I went to read the comments myself and ignorance is most common in the reactions yet the first comment is right on the mark. Talking about smoke and mirrors and let's focus on other people's problems and if they're a nuisance, let's kill them. Diverting the attention away from what is happening right here in our country. As long as there are enough people who believe “government propaganda” without any fact finding themselves then government mission is accomplished… smoke and mirrors.

    Caesar 2000+ years ago had a better enactment: “Give them bread and games” and the top brass can keep on robbing the “poor bastards” (us) blind. We conveniently forget that the victims in the games where the early Christians.

    Piracy is a crime, so is ignorance as to the reasons.

  2. tommylee

    Are you sure the Italians left? This is a news report from Somalia. Additional Tourism resources and publications clearly show that Italy is the number one visitor tourism and real estate investment wise.

    Also here is an article that exposes, if correct, the involvement of the Italian Mafia and their interest in Somalia.

    There is much more smoke and mirrors going on than the surface allows to scratch and the US has similar interests. Read the following article about US interests in Somalia.

    The article is an eye-opener regarding the Somalia Piracy and it's origins, but the rest of the article written by Chomsky is even more revealing. Chomsky is one of those old school investigative reporters that the US media is laying off because it could be harming to US foreign policy. See the SearchAmelia Article If mother claims she loves you check it out!.

  3. publisher_sa

    In terms of marine real estate, the 1900 mile long coastline of Somalia at the entrance of the Gulf of Aden and en route to the Persian Gulf is prime property. Smoke and mirrors is obviously a major game that is played in world politics, but geo politically some areas are more important and more challenging than others. I have always wondered why Somalia even exists as a separate country, considering that massive Ethiopia is entirely landlocked with not ONE Port City, because of Somalia and Djibouti. Even next door neighbor to the South, Kenya, has very limited ocean access with the only port city of Mombassa. Guess I have to dig into the Italian history when they left their occupation of these areas, last century. Maybe there is something there that explains the mirrors.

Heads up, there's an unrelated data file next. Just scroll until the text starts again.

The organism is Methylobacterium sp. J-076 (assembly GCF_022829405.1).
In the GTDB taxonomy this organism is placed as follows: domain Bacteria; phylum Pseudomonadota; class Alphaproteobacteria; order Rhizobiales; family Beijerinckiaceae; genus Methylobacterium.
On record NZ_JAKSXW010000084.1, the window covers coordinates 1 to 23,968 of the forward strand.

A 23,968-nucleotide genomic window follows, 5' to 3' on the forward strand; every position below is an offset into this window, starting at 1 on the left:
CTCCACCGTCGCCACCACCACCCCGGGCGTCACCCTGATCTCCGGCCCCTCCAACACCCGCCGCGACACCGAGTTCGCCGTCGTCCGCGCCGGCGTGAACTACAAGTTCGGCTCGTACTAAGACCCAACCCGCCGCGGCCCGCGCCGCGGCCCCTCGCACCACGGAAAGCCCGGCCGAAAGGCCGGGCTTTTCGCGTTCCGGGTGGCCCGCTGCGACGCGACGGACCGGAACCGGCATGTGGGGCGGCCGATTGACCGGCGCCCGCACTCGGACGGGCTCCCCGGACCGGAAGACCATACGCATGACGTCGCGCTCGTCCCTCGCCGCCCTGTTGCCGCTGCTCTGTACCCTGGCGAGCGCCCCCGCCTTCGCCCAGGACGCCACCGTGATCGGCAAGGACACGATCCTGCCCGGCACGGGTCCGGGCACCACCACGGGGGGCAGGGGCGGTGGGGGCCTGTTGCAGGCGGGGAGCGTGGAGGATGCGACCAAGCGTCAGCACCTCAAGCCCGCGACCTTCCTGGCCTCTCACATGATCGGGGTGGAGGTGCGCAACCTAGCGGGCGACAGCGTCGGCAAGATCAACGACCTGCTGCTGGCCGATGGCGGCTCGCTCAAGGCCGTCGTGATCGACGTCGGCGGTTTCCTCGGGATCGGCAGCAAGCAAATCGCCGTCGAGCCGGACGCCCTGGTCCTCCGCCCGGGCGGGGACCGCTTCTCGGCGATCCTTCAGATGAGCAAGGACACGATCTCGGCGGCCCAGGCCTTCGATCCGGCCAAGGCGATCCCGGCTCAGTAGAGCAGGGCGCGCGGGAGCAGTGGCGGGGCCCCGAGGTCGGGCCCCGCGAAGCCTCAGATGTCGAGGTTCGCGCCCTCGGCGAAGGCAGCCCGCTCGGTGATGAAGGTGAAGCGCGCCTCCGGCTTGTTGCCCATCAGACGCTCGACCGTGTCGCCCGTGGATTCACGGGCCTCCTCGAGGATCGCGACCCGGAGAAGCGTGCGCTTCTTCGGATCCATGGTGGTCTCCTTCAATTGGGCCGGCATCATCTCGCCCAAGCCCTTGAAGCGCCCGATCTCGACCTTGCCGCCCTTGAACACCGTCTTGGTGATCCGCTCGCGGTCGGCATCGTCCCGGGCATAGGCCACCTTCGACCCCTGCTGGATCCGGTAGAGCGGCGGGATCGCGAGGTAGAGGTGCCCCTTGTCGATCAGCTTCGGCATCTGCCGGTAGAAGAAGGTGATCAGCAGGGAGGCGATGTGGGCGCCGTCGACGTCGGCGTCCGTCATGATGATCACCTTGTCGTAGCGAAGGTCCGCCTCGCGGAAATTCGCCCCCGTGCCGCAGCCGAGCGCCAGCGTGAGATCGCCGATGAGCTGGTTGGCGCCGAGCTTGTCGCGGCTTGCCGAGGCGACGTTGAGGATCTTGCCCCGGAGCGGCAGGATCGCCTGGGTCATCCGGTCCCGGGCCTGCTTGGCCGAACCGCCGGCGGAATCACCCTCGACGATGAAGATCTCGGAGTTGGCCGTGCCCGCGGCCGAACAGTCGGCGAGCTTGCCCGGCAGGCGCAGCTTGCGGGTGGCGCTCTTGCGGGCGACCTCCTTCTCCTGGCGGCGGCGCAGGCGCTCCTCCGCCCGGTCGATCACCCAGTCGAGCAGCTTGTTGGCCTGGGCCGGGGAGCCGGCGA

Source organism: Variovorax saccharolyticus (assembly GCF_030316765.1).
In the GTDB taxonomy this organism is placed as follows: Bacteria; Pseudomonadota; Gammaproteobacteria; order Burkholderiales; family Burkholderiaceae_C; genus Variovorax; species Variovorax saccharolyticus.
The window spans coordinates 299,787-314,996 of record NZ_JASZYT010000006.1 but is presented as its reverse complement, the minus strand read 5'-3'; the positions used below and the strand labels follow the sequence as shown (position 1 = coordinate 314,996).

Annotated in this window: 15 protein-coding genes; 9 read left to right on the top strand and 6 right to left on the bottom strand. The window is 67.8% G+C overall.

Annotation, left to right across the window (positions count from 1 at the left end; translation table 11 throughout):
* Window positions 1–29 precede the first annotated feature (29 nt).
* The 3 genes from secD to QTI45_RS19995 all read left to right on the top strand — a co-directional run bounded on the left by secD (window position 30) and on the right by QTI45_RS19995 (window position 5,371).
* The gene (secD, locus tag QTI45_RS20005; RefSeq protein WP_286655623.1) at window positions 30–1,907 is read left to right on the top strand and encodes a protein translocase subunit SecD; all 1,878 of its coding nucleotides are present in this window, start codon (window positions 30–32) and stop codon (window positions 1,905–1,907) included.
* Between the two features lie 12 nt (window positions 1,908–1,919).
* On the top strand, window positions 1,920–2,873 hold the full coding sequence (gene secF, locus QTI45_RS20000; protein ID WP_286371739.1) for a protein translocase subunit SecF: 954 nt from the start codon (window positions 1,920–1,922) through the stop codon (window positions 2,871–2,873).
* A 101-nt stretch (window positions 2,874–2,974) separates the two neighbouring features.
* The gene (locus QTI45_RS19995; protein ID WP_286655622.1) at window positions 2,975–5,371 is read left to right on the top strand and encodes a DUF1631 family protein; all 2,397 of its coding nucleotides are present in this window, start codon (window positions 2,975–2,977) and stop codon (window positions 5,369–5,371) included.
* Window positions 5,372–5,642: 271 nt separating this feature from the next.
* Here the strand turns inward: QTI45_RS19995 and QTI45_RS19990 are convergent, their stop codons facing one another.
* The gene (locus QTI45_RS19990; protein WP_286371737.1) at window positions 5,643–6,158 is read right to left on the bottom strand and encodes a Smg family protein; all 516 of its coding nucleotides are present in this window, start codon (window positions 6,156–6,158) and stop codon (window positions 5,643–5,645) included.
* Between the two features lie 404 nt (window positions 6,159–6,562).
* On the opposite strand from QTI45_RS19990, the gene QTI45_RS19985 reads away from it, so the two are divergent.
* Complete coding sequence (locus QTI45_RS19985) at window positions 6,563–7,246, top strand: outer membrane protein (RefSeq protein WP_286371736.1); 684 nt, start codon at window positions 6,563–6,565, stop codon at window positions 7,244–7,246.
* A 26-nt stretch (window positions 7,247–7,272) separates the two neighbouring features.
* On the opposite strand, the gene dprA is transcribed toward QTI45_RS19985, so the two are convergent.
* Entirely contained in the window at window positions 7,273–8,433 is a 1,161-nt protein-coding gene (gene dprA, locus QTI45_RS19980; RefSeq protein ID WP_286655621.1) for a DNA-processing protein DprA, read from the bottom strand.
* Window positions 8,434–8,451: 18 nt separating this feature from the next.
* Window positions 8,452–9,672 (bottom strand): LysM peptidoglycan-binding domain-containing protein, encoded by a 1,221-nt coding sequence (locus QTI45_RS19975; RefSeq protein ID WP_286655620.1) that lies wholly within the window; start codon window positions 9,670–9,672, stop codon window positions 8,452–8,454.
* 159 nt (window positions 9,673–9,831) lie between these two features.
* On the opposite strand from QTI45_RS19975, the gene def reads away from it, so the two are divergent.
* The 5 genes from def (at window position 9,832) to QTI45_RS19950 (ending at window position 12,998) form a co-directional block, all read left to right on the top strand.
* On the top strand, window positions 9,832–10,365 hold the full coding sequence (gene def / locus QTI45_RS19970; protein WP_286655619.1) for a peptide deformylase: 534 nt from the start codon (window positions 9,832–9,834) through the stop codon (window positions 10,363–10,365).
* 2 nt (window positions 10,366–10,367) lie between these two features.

4. Hal_Burns

    Experience is the best teacher, but carries a very high tuition. I bet they will know next time.

  5. tommylee

    Hal, read my reply on the Publisher's comment about the Italian and US interest in Somalia and than you will understand why Ignorance is a Crime.

  6. publisher_sa

    Hal, this is a passage from the Huffington Post from October last year (http://www.huffingtonpost.com/johann-hari/you-a…). It should clarify that there are lots of mirrors in Somalia and I for one understand, but then again I moved to Fernandina Beach because at heart I am a Pirate.

    Here it is: In 1991, the government of Somalia – in the Horn of Africa – collapsed. Its nine million people have been teetering on starvation ever since – and many of the ugliest forces in the Western world have seen this as a great opportunity to steal the country's food supply and dump our nuclear waste in their seas.

    Yes: nuclear waste. As soon as the government was gone, mysterious European ships started appearing off the coast of Somalia, dumping vast barrels into the ocean. The coastal population began to sicken. At first they suffered strange rashes, nausea and malformed babies. Then, after the 2005 tsunami, hundreds of the dumped and leaking barrels washed up on shore. People began to suffer from radiation sickness, and more than 300 died. Ahmedou Ould-Abdallah, the UN envoy to Somalia, tells me: “Somebody is dumping nuclear material here. There is also lead, and heavy metals such as cadmium and mercury – you name it.” Much of it can be traced back to European hospitals and factories, who seem to be passing it on to the Italian mafia to “dispose” of cheaply. When I asked Ould-Abdallah what European governments were doing about it, he said with a sigh: “Nothing. There has been no clean-up, no compensation, and no prevention.”